Another example: University entrance exams – in my generation, they were still the rule. Luckily, Romania still being a postcommunist country, the divide between extreme incomes had not yet systematically become so large that some would always be able to get preparation for a superior education and some never (although I am sure there will always have been people in whose horizon of expectation school didn’t play a part to begin with). It was, quite often, a matter of working hard (or at least, so it felt). People whose parents earned little worked extra hard, without private lessons, to pass this entrance exam. And there were fewer places. Today, everyone is welcome, on the basis of their highschool exams (SAT-like) and a tuition fee. Democratisation, in a way, although there are much fewer scholarship places and much more tax places – more students in general (because more people should be schooled), but also more students that can afford it without particularly having to make a dramatic effort. And yes, although the system of the small elite may be unfair, it seems unfair to one who couldn’t afford many things, but went to university in a time when it was a bitter struggle to get in, that their diploma is worth much less, through sheer inflation.
This is not, by the way, a post about rather sympathising with right (see, I said it, it seems impossible to get out of the left-right paradigm, however much you try). On the other end of the ideological paradigm, it makes perfect sense to me to assume that people will be more motivated to produce and make an effort when they embrace their self-centeredness – therefore a liberal economic and social system based on people’s self-driven `pursuit of happiness` sounds correct to me. But then, again, there have to be some rules so that one’s freedom shouldn’t impede on someone else’s freedom. And that’s where I start seeing flaws on this side as well: a) it is difficult to make sure that the freedom of people with more resources doesn’t become more important than the freedom of those with few resources – because man is nothing if not corruptible, especially when distribution of wealth becomes very skewed; b) this sort of system, without in-built (and therefore, unfortunately, state-built) holdbacks, will always choose money over quality of life – on a societal level: there is always the question of how economic motivation stops being the motivation of gaining a certain quality of life – because, well, in the process of attaining it, you relinquish the momentary quality of life (you hardly see your kids, due to the long hours you have to put in to pay for the dream-house that you hardly live in) and after a certain ceiling of wealth, the accumulation no longer simply sustains the very high standard of life, but becomes self-driven – because man is nothing if not greedy, as well; c) not everything is as profitable and therefore the market system reduces potentialities because not enough people are interested in them, although the input of different points of view/cultural products/niches may be very fertile for the evolution of the mainstream – it’s as if you chose (oh wait, that has already happened!) sweet corn as the corn that everybody likes and stopped producing regular corn other than for livestock, thereby losing large portions of food culture relying on a taste that isn’t there anymore, sweetening `general preference` in a way that subsequently requires the sweetening of all sorts of other varieties of food and – oh, surprise! falling into the pit of a structural body weight problem; d) not all external effects can be quantified, therefore the market system overuses resources… and, of course, one can go on for a long time. (I know, by this point it really is purely political 🙂 ) .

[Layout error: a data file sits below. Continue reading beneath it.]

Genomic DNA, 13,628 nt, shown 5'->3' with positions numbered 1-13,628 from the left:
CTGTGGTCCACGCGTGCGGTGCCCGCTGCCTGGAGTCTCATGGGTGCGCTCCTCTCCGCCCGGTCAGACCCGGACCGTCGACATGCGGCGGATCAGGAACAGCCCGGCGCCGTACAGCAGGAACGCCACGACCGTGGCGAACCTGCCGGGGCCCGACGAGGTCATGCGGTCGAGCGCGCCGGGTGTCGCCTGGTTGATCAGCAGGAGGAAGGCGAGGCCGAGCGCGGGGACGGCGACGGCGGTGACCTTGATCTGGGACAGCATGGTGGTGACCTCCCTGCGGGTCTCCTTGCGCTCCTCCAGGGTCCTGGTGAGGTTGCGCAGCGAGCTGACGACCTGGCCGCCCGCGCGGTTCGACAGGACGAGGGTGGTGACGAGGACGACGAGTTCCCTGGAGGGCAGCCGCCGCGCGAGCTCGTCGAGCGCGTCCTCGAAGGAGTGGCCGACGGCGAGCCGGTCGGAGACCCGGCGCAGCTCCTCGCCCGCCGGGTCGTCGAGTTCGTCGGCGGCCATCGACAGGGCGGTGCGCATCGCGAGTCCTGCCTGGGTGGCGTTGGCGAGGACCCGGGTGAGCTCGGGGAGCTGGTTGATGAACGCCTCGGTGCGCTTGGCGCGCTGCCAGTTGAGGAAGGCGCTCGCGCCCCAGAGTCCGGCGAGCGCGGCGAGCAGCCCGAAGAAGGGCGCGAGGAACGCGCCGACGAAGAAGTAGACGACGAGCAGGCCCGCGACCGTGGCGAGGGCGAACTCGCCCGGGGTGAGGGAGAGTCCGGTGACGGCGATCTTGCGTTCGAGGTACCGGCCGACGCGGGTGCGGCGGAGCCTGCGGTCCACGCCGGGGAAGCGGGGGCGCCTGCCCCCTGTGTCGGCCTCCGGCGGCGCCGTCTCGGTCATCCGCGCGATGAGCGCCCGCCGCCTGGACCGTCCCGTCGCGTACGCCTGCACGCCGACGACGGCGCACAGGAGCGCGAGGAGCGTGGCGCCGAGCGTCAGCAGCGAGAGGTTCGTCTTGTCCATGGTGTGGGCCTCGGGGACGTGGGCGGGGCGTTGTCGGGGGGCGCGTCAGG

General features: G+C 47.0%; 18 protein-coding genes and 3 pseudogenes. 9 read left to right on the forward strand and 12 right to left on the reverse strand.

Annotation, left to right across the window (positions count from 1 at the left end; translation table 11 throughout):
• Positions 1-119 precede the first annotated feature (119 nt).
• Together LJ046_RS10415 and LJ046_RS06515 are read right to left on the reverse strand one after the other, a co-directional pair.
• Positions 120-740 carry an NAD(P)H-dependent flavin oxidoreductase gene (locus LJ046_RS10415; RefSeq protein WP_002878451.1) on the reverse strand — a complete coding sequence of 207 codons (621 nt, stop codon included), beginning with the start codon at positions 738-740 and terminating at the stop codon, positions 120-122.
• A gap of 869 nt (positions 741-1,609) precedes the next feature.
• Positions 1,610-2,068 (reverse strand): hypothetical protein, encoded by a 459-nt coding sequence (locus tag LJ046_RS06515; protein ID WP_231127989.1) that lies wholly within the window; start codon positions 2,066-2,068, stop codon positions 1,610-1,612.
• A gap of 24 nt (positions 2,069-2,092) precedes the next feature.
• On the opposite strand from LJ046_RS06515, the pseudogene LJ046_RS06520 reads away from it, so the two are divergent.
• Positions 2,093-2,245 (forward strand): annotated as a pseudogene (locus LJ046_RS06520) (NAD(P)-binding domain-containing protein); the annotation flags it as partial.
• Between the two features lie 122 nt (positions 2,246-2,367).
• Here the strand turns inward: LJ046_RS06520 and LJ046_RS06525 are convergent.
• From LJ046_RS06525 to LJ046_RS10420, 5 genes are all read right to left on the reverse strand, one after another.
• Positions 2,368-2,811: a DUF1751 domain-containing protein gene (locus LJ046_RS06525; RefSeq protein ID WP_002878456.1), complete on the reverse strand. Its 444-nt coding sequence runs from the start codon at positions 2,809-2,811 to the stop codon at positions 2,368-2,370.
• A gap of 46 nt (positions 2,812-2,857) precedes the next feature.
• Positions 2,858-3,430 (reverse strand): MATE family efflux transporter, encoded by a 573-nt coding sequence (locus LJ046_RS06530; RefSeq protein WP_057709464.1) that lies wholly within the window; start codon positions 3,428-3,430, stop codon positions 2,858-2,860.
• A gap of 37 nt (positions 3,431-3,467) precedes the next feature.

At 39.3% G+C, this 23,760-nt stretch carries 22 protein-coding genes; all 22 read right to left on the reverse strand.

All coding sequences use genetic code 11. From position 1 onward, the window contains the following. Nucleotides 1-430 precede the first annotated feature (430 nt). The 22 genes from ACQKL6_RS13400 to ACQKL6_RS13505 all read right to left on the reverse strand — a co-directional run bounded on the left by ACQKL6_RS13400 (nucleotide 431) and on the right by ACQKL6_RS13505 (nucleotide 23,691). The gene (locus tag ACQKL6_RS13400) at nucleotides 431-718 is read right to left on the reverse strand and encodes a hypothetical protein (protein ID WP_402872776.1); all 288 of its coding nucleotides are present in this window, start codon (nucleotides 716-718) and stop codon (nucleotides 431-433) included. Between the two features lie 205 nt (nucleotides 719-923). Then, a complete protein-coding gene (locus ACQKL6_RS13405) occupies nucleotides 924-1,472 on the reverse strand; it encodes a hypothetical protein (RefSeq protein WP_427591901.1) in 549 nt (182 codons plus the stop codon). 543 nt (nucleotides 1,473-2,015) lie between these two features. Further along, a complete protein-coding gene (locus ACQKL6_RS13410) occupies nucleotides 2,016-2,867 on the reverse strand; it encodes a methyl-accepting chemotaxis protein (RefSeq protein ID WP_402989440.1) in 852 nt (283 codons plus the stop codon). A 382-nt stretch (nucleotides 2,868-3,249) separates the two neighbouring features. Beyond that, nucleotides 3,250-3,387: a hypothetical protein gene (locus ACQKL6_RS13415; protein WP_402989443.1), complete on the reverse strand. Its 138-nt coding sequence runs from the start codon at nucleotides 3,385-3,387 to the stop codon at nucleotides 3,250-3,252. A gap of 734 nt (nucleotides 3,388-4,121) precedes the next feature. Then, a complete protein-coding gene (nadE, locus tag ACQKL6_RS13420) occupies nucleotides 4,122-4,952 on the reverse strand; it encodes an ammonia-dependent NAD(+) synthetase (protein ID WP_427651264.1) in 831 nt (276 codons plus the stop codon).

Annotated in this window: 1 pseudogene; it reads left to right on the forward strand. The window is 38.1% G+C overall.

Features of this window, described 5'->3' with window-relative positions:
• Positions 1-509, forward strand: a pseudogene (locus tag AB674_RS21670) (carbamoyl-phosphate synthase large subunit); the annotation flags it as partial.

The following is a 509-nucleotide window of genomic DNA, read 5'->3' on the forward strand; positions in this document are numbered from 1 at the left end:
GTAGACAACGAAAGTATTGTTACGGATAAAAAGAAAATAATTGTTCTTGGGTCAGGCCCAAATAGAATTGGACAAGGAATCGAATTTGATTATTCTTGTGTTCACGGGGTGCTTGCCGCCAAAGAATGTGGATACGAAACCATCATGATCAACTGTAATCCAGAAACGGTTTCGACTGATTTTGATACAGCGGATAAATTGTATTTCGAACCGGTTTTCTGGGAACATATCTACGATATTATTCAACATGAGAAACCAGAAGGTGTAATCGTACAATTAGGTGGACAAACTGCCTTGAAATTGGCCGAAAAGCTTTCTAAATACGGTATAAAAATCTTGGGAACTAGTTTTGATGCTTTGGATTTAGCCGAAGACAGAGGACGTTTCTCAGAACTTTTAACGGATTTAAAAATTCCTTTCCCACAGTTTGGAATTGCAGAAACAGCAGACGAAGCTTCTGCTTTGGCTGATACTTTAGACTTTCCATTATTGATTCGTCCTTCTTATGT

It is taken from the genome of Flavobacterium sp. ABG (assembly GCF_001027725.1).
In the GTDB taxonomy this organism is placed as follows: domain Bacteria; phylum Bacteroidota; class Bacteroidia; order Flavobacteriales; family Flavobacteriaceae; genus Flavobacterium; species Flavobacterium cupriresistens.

Coming back to where I started: I can very well imagine society as an organism that needs persuasions the way our body needs hormones. THe moetaphor is, to spell it out, that a group of people of one persuasion is an organ secreting a cetain type of hormone and, on the big scale of things, hormones keep each other in balance – right-wing governments follow left-wing governments, some push one way, some the other, public opinion on… say, body image gets formed at the intersection of beauty industry-generated models and people militating to step away from photoshop representation of bodies and so on. It seems fair enough, if that’s how you represent the whole thing in your mind, to strategically pick a place to stand in one organ or another because you feel it needs reinforcement. But there are so many unquestioned, well-rooted beliefs in our heads that it seems to me almost impossible to make a well-informed choice on this matter – and sometimes on any matter. And then I wonder (especially at times when the level of alert in the world reached boiling point) – does any single neuron of this organism-thingy know, at any given time, how it ought to work? Is there anyone with a firm position about everything which is actually based on something?